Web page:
Center for Environmental Excellence by AASHTO CENTER HOME  
skip navigation
CEE by AASHTO Home | Compendium Home | Online Compendium Help | Recent Updates | Inquiries | FAQs | State DOT Links
About Best Practices | Comment on Best Practices | Suggest A Best Practice | Volunteer to Vet Best Practices
Printer Friendly Version Print This Page    
 
« Back to Chapter 7 | Go to Chapter 9 »
Chapter 8 (Revised August 2013)
Winter Operations and Salt, Sand, and Chemical Management
8.2. Reducing Sand Usage and Managing Traction Materials

Over the last two decades, maintenance agencies in North America have gradually made the transition from the use of abrasives to the use of more deicers (Staples et al., 2004). This transition has been supported by a variety of studies demonstrating the detrimental environmental impacts of abrasives generally outweigh those of chemical products, and the use of abrasives requires more material and generally provides a lower level of service (CTC & Associates, 2008; Gertler et al., 2006; EPA, 2005; Walker, 2005; Nixon, 2001). Despite the abundant amount of research supporting the use of chlorides and other products instead of abrasives, sand may still be a preferred choice for some agencies. Locations where dry sand and other abrasives are appropriate include low speed roads (less than about 30 to 45 mph), hills, curves, and intersections. Dry sand applied on high-speed roads is short-lasting and ultimately not cost-effective (CTC & Associates, 2008). Sand usage can be reduced by limiting the frequency of re-application; by reducing bounce and scatter and taking steps to ensure the sand stays on the ice/snow-covered road longer. Several techniques that have been tried and used successfully to reduce sand usage include (Vaa 2004; Staples et al., 2004; Lysbakkan and Stotterud, 2006; MTO, 2008; CTC & Associates, 2008):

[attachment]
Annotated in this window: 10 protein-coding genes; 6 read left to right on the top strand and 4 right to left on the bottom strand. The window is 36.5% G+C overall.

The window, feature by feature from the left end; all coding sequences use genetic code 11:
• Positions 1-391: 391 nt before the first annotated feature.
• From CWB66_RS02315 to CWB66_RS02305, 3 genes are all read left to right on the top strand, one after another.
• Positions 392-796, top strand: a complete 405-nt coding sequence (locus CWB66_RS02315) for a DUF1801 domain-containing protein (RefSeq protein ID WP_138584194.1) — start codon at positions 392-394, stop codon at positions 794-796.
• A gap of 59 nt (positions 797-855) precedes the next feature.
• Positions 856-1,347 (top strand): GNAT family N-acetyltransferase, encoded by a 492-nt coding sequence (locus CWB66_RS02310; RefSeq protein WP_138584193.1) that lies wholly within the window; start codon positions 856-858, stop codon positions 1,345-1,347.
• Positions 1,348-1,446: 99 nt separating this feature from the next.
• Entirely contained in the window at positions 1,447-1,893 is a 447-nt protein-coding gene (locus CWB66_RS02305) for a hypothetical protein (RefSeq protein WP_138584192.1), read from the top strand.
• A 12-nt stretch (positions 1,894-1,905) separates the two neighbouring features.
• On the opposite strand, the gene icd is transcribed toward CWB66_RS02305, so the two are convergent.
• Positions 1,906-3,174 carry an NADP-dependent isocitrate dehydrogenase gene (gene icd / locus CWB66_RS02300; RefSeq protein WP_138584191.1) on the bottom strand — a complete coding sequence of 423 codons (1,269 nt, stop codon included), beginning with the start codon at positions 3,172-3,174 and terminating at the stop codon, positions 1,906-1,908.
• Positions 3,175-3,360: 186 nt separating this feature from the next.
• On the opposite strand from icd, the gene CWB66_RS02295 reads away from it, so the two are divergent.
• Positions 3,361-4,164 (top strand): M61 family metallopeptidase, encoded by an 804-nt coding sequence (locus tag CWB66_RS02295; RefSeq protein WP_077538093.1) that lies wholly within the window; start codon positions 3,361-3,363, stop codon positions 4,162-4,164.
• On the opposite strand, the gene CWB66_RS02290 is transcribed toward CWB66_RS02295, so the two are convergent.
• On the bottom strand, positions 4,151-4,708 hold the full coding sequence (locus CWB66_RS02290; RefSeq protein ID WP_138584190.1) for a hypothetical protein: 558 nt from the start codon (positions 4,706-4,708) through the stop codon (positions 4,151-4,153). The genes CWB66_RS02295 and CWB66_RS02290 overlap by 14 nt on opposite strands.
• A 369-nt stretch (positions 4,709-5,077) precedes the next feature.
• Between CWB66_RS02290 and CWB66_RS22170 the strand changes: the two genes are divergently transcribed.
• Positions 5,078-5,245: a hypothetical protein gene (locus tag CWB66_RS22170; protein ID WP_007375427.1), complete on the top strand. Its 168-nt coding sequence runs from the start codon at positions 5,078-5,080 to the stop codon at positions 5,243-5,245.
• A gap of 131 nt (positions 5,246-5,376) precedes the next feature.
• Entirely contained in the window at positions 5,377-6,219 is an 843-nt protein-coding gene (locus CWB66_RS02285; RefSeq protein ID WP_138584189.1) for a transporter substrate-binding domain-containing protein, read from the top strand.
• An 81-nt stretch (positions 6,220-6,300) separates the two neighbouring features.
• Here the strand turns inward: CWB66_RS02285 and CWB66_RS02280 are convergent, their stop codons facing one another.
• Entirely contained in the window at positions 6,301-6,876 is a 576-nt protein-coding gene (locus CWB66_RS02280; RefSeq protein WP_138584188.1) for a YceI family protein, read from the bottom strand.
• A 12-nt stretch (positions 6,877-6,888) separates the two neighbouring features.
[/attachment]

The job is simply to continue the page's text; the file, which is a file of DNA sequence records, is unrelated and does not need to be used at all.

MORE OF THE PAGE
• Pre-wetting sand with liquid deicers, such as salt brine.
  • Pre-wetting sand with hot water (about 194°F or 90°C) at a 30 percent by weight mix.
  • Heating sand to about 356°F or 180°C (this is hotter than typical hot mix asphalt mixing temperatures).
  • Switching to salt or other products.
< back to top >
 
Continue to Section 8.3 »
 
Table of Contents
 
Chapter 8
Winter Operations and Salt, Sand, and Chemical Management
8.0 Introduction
8.1 Selecting Snow and Ice Control Materials to Mitigate Environmental Impacts
8.2 Reducing Sand Usage and Managing Traction Materials
8.3 Strategic Planning for Reduced Salt Usage
8.4 Stewardship Practices for Reducing Salt, Sand and Chemical Usage
8.5 Precision Application to Manage and Reduce Chemical Applications
8.6 Monitoring and Recordkeeping
8.7 Winter Operations Facilities Management
8.8 Training for Salt Management and Winter Maintenance Operations
  References
  Appendix A - Acronyms
   
Lists: Examples | Tables | Figures
Website Problems Report content errors and/or website problems
PDF Document Download Adobe Acrobat Reader